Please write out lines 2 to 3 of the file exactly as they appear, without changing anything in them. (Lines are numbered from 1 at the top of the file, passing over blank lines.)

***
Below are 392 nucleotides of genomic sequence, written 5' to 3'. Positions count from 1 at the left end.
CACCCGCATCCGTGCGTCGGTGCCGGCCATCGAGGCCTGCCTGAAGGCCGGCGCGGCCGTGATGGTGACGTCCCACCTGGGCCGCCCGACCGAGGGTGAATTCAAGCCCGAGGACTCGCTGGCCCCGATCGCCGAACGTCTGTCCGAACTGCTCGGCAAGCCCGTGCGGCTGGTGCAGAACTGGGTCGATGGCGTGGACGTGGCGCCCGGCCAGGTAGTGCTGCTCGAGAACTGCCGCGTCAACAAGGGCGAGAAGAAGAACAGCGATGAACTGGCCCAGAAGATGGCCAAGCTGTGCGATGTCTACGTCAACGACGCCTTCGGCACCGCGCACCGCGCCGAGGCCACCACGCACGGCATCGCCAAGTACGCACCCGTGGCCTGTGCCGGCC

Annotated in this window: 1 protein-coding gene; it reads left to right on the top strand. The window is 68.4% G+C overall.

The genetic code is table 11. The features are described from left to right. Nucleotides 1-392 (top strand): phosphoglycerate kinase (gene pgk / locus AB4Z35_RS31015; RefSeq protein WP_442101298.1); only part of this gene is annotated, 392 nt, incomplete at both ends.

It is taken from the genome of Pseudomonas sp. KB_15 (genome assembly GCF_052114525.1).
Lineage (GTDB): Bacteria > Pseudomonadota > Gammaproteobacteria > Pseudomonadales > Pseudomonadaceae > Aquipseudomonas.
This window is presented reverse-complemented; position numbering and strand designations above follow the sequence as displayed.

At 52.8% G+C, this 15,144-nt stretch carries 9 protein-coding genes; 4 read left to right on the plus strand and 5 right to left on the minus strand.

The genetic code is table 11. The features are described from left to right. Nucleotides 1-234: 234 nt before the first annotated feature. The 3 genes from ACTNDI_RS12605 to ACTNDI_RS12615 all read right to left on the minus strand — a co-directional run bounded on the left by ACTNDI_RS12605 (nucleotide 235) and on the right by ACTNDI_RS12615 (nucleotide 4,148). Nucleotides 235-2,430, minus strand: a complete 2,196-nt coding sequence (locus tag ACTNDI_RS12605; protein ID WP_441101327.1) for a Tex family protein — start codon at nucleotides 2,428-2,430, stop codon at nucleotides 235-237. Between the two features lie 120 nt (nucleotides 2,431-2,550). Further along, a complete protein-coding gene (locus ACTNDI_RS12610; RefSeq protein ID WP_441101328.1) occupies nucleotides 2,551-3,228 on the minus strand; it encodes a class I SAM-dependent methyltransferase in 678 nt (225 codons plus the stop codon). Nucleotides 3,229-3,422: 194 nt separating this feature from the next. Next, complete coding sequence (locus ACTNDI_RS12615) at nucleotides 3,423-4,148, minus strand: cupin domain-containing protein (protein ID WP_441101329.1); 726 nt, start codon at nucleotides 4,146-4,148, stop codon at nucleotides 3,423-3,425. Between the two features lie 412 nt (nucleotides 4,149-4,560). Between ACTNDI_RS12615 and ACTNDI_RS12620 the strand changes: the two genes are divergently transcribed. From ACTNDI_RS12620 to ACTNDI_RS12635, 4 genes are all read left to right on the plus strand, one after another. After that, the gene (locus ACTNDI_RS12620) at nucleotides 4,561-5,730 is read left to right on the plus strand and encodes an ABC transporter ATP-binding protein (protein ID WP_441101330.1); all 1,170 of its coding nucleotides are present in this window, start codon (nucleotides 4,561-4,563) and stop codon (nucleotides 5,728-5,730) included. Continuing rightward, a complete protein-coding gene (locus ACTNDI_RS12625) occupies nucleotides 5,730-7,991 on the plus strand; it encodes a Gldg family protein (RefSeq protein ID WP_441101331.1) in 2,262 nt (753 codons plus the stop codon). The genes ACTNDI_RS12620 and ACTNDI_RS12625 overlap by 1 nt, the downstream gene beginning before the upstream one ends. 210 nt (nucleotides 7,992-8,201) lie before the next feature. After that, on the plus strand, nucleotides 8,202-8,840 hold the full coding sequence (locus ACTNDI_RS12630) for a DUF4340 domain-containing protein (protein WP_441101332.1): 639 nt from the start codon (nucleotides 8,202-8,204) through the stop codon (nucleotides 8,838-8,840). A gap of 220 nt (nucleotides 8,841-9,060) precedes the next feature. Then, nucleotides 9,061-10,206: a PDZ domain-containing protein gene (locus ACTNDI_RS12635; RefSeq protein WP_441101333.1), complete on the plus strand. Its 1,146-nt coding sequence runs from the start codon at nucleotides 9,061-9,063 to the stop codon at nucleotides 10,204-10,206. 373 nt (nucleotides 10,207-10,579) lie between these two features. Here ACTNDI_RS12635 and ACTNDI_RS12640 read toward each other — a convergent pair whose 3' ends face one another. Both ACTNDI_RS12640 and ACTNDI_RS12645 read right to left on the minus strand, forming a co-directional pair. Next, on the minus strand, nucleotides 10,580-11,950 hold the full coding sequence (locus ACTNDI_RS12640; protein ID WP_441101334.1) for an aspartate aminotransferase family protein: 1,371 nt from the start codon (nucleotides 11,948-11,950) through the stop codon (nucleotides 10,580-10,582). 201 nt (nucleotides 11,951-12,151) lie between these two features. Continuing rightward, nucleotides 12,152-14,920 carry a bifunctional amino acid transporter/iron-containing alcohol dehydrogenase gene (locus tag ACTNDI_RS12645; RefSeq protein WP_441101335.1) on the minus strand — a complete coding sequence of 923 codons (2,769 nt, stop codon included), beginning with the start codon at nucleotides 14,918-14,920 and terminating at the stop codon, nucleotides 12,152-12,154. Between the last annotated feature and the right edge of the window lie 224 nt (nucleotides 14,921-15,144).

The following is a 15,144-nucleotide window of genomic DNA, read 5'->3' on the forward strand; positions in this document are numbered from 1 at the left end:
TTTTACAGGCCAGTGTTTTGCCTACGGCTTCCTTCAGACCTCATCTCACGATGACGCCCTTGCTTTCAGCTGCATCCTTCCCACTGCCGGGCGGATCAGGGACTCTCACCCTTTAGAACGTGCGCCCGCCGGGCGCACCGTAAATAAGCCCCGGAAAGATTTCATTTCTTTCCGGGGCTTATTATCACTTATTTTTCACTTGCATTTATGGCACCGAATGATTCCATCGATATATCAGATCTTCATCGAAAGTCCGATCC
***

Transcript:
CACCCGCATCCGTGCGTCGGTGCCGGCCATCGAGGCCTGCCTGAAGGCCGGCGCGGCCGTGATGGTGACGTCCCACCTGGGCCGCCCGACCGAGGGTGAATTCAAGCCCGAGGACTCGCTGGCCCCGATCGCCGAACGTCTGTCCGAACTGCTCGGCAAGCCCGTGCGGCTGGTGCAGAACTGGGTCGATGGCGTGGACGTGGCGCCCGGCCAGGTAGTGCTGCTCGAGAACTGCCGCGTCAACAAGGGCGAGAAGAAGAACAGCGATGAACTGGCCCAGAAGATGGCCAAGCTGTGCGATGTCTACGTCAACGACGCCTTCGGCACCGCGCACCGCGCCGAGGCCACCACGCACGGCATCGCCAAGTACGCACCCGTGGCCTGTGCCGGCC

Annotated in this window: 1 protein-coding gene; it reads left to right on the top strand. The window is 68.4% G+C overall.